While superconductivity and magnetism are generally believed to be mutually exclusive, surprisingly, in this new material, superconducting correlations...

Im Focus: Studying fundamental particles in materials

Laser-driving of semimetals allows creating novel quasiparticle states within condensed matter systems and switching between different states on ultrafast time scales

Studying properties of fundamental particles in condensed matter systems is a promising approach to quantum field theory. Quasiparticles offer the opportunity...

Im Focus: Designing Architecture with Solar Building Envelopes

Among the general public, solar thermal energy is currently associated with dark blue, rectangular collectors on building roofs. Technologies are needed for aesthetically high quality architecture which offer the architect more room for manoeuvre when it comes to low- and plus-energy buildings. With the “ArKol” project, researchers at Fraunhofer ISE together with partners are currently developing two façade collectors for solar thermal energy generation, which permit a high degree of design flexibility: a strip collector for opaque façade sections and a solar thermal blind for transparent sections. The current state of the two developments will be presented at the BAU 2017 trade fair.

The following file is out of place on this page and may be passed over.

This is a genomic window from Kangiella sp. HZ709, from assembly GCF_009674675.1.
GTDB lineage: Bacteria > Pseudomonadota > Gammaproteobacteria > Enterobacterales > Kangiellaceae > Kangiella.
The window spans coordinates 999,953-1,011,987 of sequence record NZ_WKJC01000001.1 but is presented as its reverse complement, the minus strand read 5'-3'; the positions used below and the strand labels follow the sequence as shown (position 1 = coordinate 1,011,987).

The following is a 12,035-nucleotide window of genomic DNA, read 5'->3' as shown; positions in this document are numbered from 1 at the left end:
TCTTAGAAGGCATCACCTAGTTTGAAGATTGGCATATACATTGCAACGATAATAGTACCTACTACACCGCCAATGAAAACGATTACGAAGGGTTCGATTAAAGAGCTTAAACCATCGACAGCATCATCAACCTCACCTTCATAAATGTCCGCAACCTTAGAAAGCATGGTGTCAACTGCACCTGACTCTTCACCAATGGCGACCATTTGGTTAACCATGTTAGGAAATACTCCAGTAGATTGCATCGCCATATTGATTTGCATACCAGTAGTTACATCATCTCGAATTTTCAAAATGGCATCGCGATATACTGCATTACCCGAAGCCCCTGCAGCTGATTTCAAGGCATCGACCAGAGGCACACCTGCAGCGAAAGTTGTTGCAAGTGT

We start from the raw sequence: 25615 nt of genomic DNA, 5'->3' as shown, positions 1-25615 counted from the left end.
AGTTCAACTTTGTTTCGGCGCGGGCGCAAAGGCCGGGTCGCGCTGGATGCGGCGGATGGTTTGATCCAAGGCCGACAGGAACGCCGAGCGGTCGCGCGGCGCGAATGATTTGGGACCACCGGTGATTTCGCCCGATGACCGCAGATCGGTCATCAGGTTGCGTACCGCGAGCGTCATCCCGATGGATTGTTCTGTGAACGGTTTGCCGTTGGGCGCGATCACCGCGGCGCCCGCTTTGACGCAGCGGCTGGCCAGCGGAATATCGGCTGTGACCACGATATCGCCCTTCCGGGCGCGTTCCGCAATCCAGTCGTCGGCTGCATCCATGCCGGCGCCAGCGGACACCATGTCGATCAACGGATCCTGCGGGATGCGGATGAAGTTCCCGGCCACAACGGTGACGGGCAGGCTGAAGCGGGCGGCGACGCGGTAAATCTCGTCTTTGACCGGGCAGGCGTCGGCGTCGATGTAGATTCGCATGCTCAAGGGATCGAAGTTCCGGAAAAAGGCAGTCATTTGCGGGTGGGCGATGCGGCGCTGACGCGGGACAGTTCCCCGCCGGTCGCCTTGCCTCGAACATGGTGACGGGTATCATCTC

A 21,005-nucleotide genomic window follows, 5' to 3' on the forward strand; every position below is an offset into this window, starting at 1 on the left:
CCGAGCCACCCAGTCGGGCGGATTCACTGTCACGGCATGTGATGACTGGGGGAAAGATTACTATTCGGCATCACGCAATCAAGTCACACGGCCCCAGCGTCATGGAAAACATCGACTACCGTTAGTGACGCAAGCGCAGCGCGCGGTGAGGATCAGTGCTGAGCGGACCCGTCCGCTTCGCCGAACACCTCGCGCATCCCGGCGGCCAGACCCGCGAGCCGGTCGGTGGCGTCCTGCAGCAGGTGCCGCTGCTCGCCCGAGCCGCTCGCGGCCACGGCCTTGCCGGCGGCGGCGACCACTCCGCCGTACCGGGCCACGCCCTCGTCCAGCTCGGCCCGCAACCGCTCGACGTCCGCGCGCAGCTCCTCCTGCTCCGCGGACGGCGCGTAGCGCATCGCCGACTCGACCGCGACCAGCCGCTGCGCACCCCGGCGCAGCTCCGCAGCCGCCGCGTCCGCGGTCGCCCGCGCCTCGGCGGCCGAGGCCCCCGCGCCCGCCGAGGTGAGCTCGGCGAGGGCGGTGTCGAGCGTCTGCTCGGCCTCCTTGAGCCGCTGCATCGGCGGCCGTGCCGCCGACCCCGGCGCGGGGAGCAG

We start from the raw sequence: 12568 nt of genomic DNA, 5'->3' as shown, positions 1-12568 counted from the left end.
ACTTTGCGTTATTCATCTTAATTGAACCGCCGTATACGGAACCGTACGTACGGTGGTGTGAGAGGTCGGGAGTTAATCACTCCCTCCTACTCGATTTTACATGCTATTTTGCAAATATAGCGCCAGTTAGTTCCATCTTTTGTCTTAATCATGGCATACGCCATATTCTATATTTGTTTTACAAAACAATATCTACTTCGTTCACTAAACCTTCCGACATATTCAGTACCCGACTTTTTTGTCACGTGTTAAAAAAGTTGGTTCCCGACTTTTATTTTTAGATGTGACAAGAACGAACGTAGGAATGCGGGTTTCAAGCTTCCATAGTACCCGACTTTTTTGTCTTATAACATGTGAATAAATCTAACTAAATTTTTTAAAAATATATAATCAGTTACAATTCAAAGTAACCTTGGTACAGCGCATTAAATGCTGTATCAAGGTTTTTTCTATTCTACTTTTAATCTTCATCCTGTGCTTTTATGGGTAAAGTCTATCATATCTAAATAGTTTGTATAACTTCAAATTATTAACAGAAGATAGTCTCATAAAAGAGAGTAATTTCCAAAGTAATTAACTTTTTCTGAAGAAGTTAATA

As part of the “ArKol – development of architecturally highly integrated façade collectors with heat pipes” project, Fraunhofer ISE together with its partners...

All Focus news of the innovation-report >>>

Anzeige

Anzeige

Event News

Sustainable Water use in Agriculture in Eastern Europe and Central Asia

19.01.2017 | Event News

12V, 48V, high-voltage – trends in E/E automotive architecture

10.01.2017 | Event News

2nd Conference on Non-Textual Information on 10 and 11 May 2017 in Hannover

09.01.2017 | Event News

 
Latest News

New Study Will Help Find the Best Locations for Thermal Power Stations in Iceland

19.01.2017 | Earth Sciences

Not of Divided Mind

19.01.2017 | Life Sciences

Molecule flash mob

19.01.2017 | Physics and Astronomy

VideoLinks
B2B-VideoLinks
More VideoLinks >>>